Jessica Lahey, a middle school teacher, recently had an excerpt from her new book “The Gift of Failure” published in The Atlantic. She points out that the relentless pressure to achieve has devastated the love for learning that students begin with. This pressure comes from parents, teachers, and society at large. I appreciate her honesty and am glad she has had the opportunity to be heard.
However she does what too many of us do – she includes herself in the blame. This would be authentic if teachers had not increasingly lost professional autonomy since the 1980s. Schools by definition are always swinging between contradictory mandates that vie with each other at different times, but which leave teachers swinging like a pinata. One end, the more predominant one, says schools must prepare students for life (economic) success and social adjustment. On the other end is the need to uphold the myth that society wants to support individual freedom to pursue one’s own talents and interest. Even teacher unions have not advocated enough for teacher autonomy and power but have lost leverage, along with other unions, to corporate and political forces. A compelling explanation of this development is Michael Apple’s “Teachers and Texts.” (You can read a review of this work at Levin, H. M.. (1988). [Review of Teachers and Texts: A Political Economy of Class and Gender Relations in Education]. American Journal of Education, 96(4), 560–562. Retrieved from http://www.jstor.org/stable/1085226)
The unrealistic expectation of teachers, which I call the “Scapegoat Syndrome”, is that, in spite of all pressures, teachers will somehow rise heroically above conflicting expectations and “save” our precious children from the effects of society at the same time they prepare them to meet them. It is an ongoing outgrowth of the idea our culture holds dear: that whatever social or economic ill we have can be laid at the classroom door for solving. Of course this is impossible. We go, then, from the Messiah view of teaching to blaming them for failing us. Historically, the role of women, society’s scapegoat.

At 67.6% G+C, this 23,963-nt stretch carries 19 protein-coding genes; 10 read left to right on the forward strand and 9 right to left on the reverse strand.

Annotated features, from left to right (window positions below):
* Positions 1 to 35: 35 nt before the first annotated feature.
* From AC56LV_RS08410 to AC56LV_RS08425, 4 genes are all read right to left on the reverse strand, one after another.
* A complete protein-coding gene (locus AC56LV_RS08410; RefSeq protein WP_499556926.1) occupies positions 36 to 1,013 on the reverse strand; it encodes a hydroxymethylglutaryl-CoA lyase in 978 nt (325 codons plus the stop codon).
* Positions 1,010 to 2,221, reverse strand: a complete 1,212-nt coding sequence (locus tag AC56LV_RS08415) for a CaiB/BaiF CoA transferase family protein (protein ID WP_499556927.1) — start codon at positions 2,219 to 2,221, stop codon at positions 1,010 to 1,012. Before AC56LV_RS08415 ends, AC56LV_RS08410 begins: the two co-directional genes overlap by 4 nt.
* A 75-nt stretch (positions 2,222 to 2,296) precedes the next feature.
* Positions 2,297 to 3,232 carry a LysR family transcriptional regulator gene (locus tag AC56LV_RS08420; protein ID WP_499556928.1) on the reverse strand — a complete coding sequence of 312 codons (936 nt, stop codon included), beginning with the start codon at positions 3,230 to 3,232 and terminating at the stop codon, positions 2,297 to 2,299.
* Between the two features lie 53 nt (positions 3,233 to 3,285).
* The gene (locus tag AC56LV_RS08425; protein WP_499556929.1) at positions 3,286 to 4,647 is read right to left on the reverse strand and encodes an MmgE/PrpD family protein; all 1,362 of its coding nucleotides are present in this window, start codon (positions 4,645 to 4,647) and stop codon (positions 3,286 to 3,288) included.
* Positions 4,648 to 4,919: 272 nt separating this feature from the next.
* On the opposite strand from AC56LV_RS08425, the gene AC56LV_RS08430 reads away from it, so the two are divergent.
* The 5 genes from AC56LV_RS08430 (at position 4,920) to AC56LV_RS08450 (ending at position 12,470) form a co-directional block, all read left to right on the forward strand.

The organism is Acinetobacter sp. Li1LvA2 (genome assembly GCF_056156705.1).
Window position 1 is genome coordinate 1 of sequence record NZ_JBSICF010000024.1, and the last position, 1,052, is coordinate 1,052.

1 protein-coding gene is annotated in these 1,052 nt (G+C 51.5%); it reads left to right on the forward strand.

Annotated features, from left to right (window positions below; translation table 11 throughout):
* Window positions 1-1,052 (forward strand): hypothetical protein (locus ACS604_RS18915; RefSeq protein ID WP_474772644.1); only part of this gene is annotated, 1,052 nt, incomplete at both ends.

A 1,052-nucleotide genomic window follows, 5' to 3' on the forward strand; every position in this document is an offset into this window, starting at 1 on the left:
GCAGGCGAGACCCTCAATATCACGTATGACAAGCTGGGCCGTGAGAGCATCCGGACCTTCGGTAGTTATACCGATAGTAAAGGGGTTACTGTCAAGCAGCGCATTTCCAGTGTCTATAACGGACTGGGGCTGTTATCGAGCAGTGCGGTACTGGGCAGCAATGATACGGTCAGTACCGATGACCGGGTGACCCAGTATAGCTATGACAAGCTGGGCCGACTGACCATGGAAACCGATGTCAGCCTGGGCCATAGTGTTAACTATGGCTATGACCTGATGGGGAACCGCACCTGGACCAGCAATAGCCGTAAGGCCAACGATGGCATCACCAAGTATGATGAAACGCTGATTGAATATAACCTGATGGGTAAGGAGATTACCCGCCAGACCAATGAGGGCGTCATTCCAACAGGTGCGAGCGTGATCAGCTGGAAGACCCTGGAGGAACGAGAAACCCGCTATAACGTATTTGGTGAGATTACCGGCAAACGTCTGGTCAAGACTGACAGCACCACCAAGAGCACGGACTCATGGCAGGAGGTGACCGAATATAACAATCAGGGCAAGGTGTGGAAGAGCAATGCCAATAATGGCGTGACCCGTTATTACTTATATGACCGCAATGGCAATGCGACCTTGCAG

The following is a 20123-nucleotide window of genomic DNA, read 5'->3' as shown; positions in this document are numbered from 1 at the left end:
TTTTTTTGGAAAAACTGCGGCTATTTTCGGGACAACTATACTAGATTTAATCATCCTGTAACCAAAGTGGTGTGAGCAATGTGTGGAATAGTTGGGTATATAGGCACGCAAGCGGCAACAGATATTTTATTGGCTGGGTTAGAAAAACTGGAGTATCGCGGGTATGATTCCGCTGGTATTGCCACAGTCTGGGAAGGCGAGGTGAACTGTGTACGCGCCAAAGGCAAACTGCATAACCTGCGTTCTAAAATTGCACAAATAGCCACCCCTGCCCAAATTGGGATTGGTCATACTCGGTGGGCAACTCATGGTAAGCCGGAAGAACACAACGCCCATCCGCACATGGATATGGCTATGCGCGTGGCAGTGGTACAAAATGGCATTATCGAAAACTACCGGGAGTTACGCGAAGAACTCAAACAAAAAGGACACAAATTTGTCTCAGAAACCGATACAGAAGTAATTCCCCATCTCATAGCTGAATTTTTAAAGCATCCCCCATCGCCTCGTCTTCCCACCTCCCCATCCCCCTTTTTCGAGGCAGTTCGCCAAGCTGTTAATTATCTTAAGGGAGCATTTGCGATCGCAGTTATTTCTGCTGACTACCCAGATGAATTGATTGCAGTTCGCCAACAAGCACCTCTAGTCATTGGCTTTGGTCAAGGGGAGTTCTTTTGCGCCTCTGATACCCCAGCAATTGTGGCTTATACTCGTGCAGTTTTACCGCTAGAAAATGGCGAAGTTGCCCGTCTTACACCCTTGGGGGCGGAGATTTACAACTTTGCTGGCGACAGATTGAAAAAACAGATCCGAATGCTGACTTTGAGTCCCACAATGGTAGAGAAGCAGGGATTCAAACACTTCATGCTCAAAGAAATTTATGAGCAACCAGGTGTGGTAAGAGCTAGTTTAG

Nursing, another traditionally female profession, has gained a greater measure of leverage because problems in service delivery are more quickly and visibly felt. Even they, however, are continuing to chafe under impossible demands. Educational fallout takes longer to realize and, unless you are in the profession, less visible. When the fallout begins, the cycle just repeats: it’s the teacher’s fault. Let’s increase the demands and legislate more.
Jessica points out that we have taught her student “‘that her potential is tied to her intellect, and that her intellect is more important than her character.'” We have also taught her that it’s better to quit if success cannot be assured and to worship perfection.
From a woman’s experience, the first statement is different but the second is already too familiar to us. I was raised to believe my intellect made a difference and made me equal. However this has not changed as much as we would like. We still see the ceiling operating. But character? That has been the job of women forever. It’s up to make everyone good. Perfection, on the other hand, has been our operating principle for a long time. As scapegoats, it is our first tool, a futile but persistent attempt to escape being blamed.
Because education is beholden to public support which has been systematically eroded for greed, teachers must find alternative ways to take professional autonomy back. Some have used the charter school option, but running a school is not the same as teaching. I’d love to hear success stories. But I know the first step is to stop being willing to again take responsibility without authority. Otherwise, we will just keep obeying the order to make bricks without straw, after we wrap our feet.